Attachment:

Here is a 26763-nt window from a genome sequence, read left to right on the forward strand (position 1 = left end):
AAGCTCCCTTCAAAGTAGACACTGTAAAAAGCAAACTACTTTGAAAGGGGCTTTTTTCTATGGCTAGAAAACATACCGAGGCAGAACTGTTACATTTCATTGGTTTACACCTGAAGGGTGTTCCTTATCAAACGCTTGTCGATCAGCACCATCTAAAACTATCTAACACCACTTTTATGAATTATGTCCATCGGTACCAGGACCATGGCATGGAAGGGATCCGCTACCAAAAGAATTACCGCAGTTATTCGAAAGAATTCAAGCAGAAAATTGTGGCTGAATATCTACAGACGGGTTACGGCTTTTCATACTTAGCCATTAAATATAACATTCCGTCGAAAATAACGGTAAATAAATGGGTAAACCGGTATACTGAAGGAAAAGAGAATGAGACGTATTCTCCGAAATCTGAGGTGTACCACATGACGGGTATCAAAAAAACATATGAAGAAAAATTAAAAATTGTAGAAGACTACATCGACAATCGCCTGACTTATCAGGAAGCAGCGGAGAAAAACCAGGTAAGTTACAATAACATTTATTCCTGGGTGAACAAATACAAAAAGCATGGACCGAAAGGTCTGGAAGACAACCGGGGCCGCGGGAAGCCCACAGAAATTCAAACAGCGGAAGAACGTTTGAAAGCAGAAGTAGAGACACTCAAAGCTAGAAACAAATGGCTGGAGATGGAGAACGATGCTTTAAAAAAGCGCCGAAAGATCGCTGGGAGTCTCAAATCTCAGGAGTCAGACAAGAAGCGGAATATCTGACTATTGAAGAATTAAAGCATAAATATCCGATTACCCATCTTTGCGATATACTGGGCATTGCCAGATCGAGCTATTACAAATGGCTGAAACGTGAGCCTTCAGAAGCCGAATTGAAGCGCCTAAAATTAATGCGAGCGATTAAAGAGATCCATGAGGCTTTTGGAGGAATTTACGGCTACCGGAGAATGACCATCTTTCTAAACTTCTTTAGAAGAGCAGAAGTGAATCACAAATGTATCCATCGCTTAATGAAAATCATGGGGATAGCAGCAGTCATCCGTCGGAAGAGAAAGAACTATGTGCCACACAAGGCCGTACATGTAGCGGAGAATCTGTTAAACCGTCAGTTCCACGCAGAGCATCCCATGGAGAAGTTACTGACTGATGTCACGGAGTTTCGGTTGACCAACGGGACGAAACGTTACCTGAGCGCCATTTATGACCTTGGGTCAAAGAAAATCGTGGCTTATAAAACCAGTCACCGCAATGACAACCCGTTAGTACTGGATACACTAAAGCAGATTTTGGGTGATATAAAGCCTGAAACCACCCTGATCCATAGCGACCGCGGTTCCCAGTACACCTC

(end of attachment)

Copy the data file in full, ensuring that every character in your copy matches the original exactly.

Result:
Here is a 26763-nt window from a genome sequence, read left to right on the forward strand (position 1 = left end):
AAGCTCCCTTCAAAGTAGACACTGTAAAAAGCAAACTACTTTGAAAGGGGCTTTTTTCTATGGCTAGAAAACATACCGAGGCAGAACTGTTACATTTCATTGGTTTACACCTGAAGGGTGTTCCTTATCAAACGCTTGTCGATCAGCACCATCTAAAACTATCTAACACCACTTTTATGAATTATGTCCATCGGTACCAGGACCATGGCATGGAAGGGATCCGCTACCAAAAGAATTACCGCAGTTATTCGAAAGAATTCAAGCAGAAAATTGTGGCTGAATATCTACAGACGGGTTACGGCTTTTCATACTTAGCCATTAAATATAACATTCCGTCGAAAATAACGGTAAATAAATGGGTAAACCGGTATACTGAAGGAAAAGAGAATGAGACGTATTCTCCGAAATCTGAGGTGTACCACATGACGGGTATCAAAAAAACATATGAAGAAAAATTAAAAATTGTAGAAGACTACATCGACAATCGCCTGACTTATCAGGAAGCAGCGGAGAAAAACCAGGTAAGTTACAATAACATTTATTCCTGGGTGAACAAATACAAAAAGCATGGACCGAAAGGTCTGGAAGACAACCGGGGCCGCGGGAAGCCCACAGAAATTCAAACAGCGGAAGAACGTTTGAAAGCAGAAGTAGAGACACTCAAAGCTAGAAACAAATGGCTGGAGATGGAGAACGATGCTTTAAAAAAGCGCCGAAAGATCGCTGGGAGTCTCAAATCTCAGGAGTCAGACAAGAAGCGGAATATCTGACTATTGAAGAATTAAAGCATAAATATCCGATTACCCATCTTTGCGATATACTGGGCATTGCCAGATCGAGCTATTACAAATGGCTGAAACGTGAGCCTTCAGAAGCCGAATTGAAGCGCCTAAAATTAATGCGAGCGATTAAAGAGATCCATGAGGCTTTTGGAGGAATTTACGGCTACCGGAGAATGACCATCTTTCTAAACTTCTTTAGAAGAGCAGAAGTGAATCACAAATGTATCCATCGCTTAATGAAAATCATGGGGATAGCAGCAGTCATCCGTCGGAAGAGAAAGAACTATGTGCCACACAAGGCCGTACATGTAGCGGAGAATCTGTTAAACCGTCAGTTCCACGCAGAGCATCCCATGGAGAAGTTACTGACTGATGTCACGGAGTTTCGGTTGACCAACGGGACGAAACGTTACCTGAGCGCCATTTATGACCTTGGGTCAAAGAAAATCGTGGCTTATAAAACCAGTCACCGCAATGACAACCCGTTAGTACTGGATACACTAAAGCAGATTTTGGGTGATATAAAGCCTGAAACCACCCTGATCCATAGCGACCGCGGTTCCCAGTACACCTC